LO 35.5: Describe and assess the various types o f credit enhancements.

LO 35.5: Describe and assess the various types o f credit enhancements.
Credit enhancements play an important role in the securitization process by improving the credit rating for the asset-backed security (ABS) or mortgage-backed security (MBS) tranches. The benefits of improved credit quality are even greater for the lowest- rated assets. The different types of credit enhancements used in securitization include: overcollateralization, pool insurance, subordinating note classes, margin step-up, and excess spread.
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Topic 35 Cross Reference to GARP Assigned Reading – Choudhry, Chapter 12
The first two types of credit enhancements are designed to increase the ability of collateral to absorb losses associated with defaults in the underlying asset pool. The lowest class of notes often exhibit overcollateralization where the principal value of the notes issued are valued less than the principal value of the original underlying assets. The additional collateral of the ABS issues absorbs initial losses with no impact to investors. The credit rating can also be enhanced by offering pool insurance. A composite insurance company provides pool insurance on the ABS issues that covers the loss of principal in the collateral pool in the event an SPV defaults.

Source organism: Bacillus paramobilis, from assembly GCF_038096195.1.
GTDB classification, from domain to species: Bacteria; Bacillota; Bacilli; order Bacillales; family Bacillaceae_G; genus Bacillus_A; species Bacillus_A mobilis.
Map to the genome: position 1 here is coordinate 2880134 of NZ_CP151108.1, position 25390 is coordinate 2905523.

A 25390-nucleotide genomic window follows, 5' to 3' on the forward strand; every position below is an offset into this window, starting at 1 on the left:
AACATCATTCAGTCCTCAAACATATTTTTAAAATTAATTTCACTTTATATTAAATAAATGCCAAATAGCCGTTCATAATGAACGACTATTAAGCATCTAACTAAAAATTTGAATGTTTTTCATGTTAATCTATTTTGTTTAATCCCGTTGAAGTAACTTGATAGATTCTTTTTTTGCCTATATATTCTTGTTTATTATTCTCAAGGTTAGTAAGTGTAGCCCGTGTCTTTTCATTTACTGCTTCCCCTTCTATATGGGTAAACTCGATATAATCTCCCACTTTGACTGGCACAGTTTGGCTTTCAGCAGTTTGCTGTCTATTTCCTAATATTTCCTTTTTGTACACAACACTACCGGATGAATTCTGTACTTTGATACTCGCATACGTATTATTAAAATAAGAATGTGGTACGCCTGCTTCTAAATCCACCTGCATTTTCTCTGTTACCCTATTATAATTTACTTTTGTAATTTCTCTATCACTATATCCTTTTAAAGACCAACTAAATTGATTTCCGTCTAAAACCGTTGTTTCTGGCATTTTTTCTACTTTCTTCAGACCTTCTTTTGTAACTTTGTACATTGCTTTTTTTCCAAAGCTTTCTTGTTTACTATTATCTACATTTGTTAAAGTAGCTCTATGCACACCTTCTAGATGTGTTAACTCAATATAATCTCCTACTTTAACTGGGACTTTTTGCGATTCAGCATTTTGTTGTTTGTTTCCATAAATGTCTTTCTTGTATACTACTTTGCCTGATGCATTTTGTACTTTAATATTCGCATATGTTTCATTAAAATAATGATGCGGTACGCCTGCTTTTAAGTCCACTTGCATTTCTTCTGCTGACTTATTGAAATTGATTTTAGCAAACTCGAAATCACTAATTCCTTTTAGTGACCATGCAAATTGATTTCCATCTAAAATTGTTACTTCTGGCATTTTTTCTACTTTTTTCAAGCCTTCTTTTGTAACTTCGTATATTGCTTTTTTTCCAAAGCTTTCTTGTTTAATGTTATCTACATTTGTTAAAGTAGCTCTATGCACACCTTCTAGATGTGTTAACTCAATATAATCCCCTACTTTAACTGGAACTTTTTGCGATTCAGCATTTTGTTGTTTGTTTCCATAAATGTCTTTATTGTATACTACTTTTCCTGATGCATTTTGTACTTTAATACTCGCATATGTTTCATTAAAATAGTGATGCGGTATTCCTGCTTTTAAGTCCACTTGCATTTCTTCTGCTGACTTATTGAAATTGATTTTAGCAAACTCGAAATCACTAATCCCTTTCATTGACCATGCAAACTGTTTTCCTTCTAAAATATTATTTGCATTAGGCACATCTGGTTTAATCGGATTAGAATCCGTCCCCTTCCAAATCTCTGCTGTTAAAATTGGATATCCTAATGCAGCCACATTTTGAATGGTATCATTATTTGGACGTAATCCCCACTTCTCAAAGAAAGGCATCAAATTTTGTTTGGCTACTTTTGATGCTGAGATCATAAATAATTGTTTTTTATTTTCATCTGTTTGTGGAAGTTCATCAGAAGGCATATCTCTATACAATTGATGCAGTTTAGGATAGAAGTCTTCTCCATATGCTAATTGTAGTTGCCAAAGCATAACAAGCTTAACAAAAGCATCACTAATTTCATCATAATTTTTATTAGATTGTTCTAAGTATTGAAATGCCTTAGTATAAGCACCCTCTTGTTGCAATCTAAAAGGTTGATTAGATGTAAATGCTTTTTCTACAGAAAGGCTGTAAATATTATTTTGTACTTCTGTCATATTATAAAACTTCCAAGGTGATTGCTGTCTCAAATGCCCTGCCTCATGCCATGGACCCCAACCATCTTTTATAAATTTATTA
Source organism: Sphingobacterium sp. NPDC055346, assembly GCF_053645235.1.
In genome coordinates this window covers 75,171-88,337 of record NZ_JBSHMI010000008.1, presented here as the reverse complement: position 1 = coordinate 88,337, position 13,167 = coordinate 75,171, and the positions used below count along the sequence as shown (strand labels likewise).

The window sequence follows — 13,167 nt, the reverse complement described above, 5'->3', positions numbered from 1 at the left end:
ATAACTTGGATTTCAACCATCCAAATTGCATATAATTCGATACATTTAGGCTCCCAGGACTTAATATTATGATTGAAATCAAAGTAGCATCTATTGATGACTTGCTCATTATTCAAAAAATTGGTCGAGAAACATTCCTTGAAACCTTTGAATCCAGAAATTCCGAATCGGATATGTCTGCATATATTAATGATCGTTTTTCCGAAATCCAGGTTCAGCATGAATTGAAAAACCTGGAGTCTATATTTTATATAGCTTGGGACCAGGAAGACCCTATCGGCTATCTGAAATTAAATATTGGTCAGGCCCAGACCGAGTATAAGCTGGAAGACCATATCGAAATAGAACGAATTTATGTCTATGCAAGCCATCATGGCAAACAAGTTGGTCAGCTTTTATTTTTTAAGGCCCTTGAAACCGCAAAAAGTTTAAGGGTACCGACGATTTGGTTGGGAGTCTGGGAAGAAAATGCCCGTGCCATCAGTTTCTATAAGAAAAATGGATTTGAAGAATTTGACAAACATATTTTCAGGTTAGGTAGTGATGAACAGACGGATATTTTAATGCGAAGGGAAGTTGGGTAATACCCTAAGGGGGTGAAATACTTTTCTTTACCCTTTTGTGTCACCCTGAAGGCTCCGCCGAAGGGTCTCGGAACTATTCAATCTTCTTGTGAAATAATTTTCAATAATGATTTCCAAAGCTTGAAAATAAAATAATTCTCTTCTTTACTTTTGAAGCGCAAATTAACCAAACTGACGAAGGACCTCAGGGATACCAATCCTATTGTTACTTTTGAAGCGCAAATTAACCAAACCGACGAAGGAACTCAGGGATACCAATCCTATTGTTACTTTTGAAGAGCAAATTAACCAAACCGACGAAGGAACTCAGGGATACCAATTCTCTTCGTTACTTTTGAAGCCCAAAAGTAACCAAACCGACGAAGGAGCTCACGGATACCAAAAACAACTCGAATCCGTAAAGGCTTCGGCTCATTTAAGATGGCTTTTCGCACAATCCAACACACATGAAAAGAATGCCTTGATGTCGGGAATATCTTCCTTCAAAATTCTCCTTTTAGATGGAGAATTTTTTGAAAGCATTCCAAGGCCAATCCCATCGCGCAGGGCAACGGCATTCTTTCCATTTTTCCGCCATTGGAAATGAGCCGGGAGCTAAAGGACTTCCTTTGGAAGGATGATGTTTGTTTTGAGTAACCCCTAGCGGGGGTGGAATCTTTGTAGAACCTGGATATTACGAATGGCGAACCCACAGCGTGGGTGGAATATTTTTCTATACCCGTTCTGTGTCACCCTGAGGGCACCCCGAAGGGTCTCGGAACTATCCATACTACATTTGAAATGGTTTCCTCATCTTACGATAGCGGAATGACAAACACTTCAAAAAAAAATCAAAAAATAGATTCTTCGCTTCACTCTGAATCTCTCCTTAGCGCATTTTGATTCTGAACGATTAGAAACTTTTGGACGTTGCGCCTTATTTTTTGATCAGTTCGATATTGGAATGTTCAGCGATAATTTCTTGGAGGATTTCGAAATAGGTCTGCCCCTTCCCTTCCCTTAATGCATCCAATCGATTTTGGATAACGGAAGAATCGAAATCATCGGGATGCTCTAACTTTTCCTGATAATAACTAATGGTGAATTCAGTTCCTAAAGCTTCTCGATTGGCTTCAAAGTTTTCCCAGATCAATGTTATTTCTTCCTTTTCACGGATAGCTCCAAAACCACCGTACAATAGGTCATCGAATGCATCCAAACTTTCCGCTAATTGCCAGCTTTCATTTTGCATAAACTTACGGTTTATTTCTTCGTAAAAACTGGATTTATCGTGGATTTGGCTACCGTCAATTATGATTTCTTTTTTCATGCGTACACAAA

Other types of credit enhancements are designed to control the cash flows from the collateral pool. Subordinating note classes of a collateral pool into different tranches is another type of credit enhancement. Junior or class B notes are subordinate to more senior class A notes. Therefore, investors in class B do not receive payments of principal until the class A notes are fully redeemed or until rating agency requirements are met. The collateral pool is required to pass certain performance tests over a period of time before making principal payments on subordinate notes.
Two other cash flow related credit enhancements are margin step-up and excess spread. ABS issues sometimes use a margin step-up that increases the coupon structure after a call date. The issuer has the option to redeem the notes after this call date. The margin step-up provides investors with an extra incentive to invest in the issues. However, the issuer may refinance if the increased coupons are greater than market rates.
The excess spread is the difference between the cash inflows from the underlying assets and the cash outflows in the form of interest payments on the ABS issues. The securitization is structured such that the liability side of the SPV (issued notes) has a lower cost than the asset side of the SPV (receivables from mortgages, loans, or credit card debt). After administration expenses are covered, any remaining excess spread is held in a reserve account to protect against future losses. If there are no future losses, the remaining excess spread is returned to the originator.
P e r f o r m a n c e M e a s u r e s f o r S e c u r i t i z e d S t r u c t u r e s